Petit Jean State Park is a state park in Arkansas, USA. In addition to its beautiful natural landscapes, the park is also known for its many archaeological sites, especially rock art sites. Moreover, as the first state park in Arkansas, the story of its creation is also one worth telling.
The Park is situated on Petit Jean Mountain, not far from the city of Morrilton, in Conway County, Arkansas. The park covers an area of 3,471 acres (14.05 km2), and includes a range of natural landscapes, including forests, streams, waterfalls, ravines, and unusual geological formations. The name of the park (and the mountain it is on), which means ‘Little John’ in French, is derived from a popular legend told by locals.
The Legend of Petit Jean
According to this legend, Petit Jean was a young French woman by the name of Adrienne Dumont, who lived during the 18th century. She was engaged to a nobleman by the name of Chavet, who had acquired permission from the king to explore a part of the Louisiana Territory.
When Chavet told Dumont about his plan, the latter suggested that they got married immediately, so that she could accompany him to the New World . Chavet, however, declined as he considered the hardships ahead. He promised her, however, that if he found the area good and safe, he would return, marry her, and bring her to the New World.
The grave of Adrienne Dumont (amanderson2 / CC BY 2.0 )
Dumont, however, refused to comply, disguised herself as a boy, and became a cabin boy in Chavet’s ship. To the rest of the crew, Dumont became known as Petit Jean. The ship crossed the Atlantic, and the explorers spent the summer with the Native Americans on Petit Jean Mountain.
All went well until the day before their return to France. That evening, Dumont suddenly fell seriously ill. After her identity was finally exposed, Dumont asked for Chavet’s forgiveness, and asked to be buried on the top of the mountain if she died. The following evening, Dumont died. Her alleged grave can still be seen on the top of Petit Jean Mountain.
Petit Jean Painted
Of course, even if the legend were true, these French explorers were certainly not the first people to leave their mark on Petit Jean Mountain. This is evident in the numerous archaeological sites scattered across the state park.
At present, there are almost 100 documented archaeological sites in Petit Jean State Park. According to the archaeological record, it is believed that the mountain was occupied by Native Americans as early as 900 AD, which marks the beginning of the Mississippian Period .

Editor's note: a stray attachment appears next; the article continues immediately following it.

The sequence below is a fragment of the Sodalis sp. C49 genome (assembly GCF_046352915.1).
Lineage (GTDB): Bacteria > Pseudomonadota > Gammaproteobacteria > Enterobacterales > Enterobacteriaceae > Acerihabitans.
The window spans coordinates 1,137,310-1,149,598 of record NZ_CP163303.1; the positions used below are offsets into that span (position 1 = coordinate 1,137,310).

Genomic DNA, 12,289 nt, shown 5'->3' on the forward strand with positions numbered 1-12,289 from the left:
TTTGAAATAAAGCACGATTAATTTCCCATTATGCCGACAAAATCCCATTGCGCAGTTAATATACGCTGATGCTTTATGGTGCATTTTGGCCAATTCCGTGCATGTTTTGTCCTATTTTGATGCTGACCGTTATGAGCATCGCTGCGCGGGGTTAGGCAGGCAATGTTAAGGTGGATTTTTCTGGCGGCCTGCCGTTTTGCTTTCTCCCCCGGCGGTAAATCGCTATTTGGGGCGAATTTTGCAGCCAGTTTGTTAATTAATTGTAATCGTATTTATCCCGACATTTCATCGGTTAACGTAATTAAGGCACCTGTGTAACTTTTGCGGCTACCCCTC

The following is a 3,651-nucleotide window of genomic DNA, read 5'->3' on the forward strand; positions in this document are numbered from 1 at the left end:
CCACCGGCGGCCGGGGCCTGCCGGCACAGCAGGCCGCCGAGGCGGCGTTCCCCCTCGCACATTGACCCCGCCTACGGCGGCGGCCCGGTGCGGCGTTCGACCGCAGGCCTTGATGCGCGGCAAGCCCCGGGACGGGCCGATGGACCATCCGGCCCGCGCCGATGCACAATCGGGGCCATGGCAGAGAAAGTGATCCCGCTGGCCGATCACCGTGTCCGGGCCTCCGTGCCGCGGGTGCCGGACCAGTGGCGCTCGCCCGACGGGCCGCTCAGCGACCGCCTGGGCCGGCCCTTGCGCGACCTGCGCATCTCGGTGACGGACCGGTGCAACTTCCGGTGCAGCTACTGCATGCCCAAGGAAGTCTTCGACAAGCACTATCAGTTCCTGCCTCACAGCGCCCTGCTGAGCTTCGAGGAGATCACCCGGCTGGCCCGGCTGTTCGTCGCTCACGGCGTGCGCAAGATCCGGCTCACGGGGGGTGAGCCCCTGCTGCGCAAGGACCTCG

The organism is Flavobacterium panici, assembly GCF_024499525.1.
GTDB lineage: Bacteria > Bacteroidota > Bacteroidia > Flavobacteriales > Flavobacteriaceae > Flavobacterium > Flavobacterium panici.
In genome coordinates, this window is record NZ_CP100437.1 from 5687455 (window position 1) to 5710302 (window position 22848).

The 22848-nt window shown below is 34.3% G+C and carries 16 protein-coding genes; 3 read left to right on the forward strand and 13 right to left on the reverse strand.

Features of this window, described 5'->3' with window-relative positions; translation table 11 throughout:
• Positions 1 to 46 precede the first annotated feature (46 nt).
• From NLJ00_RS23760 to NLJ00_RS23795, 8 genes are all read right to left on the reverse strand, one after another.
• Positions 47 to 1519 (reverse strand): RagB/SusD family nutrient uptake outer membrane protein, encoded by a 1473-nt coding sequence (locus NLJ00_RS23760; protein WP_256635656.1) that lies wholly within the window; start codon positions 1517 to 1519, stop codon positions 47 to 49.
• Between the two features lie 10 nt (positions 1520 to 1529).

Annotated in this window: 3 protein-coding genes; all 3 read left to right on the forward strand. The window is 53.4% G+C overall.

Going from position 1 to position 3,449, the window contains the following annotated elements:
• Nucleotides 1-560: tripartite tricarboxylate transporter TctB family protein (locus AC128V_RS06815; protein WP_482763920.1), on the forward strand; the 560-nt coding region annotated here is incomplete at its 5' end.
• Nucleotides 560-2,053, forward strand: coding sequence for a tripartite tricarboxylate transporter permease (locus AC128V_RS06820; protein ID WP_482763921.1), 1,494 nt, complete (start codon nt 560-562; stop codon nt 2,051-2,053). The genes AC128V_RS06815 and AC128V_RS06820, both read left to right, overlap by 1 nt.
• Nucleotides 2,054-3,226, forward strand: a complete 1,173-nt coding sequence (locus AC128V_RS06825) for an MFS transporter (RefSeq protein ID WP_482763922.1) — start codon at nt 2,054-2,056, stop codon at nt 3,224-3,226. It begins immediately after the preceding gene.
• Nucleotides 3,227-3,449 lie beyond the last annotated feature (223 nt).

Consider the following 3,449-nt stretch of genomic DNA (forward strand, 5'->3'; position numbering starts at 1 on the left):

The Petit Jean State Park is perhaps most notable for its rock art, which represents the largest collection in Arkansas. In 1978, a pair of archaeologists from the Arkansas Archeological Survey, Gayle Fritz and Robert Ray, conducted the first detailed study of rock art sites in Arkansas.
A result of this study was the thematic nomination of 28 rock art sites in the state in the National Register of Historic Places. Eleven of these sites are located in the Petit Jean State Park, the largest of which being the Rockhouse Cave.
Rock Art at Petit Jean (Donald P. Higgins, Jr. / CC BY-SA 4.0 )
Additionally, Fritz and Ray identified a new rock art style called “Petit Jean Painted.” The definition of this rock art style was subsequently re-examined following more data collection by the Arkansas Rock Art Project. Elements of the “Petit Jean Painted,” as identified by Fritz and Ray were expanded upon by this project.
For instance, it was previously found that “Design elements were usually executed using red iron oxide paint.” The new research, whilst acknowledging that red was the primary color of the images, also noted that a few images were done in yellow or black. It seems that the significance of this difference, however, has yet to be determined.
History of the Park
English-speaking Americans only began to settle on Petit Jean Mountain during the 1840s and 1850s. The idea of turning the mountain into a state park was conceived in 1907. By that time, the area was owned by the Fort Smith Lumber Company.
In that year, officials and stakeholders inspected the company’s operations on the mountains, and determined that logging in the area could only be done at a loss. Therefore, they decided to make a deed to the area to the government.
Although the initial plan was to sell the land to the federal government, and to turn it into a national park, this did not materialize, as the area was deemed too small. Therefore, the state government was approached instead. This resulted in the establishment of the Petit Jean State Park in 1923, the first state park in Arkansas.
Rock House Cave (Brandonrush / CC BY-SA 3.0 )
Today, Petit Jean State Park is open to the public. Various facilities were built on the mountain after it became a state park. These include those built by the Civilian Conservation Corps during the 1930s, such as cabins, the Mather Lodge, the Davies Bridge, and a rock water tower.
During the summer, guided hikes, nature talks, and workshops are provided by park interpreters. Additionally, annual events, such as Eagle Awareness (January), Hikes, Hearts, and Hugs (February), and Wildflower Weekend (April) are hosted by the park.
Top image: Petit Jean State Park. Source: Mitch / Adobe Stock.
By Wu Mingren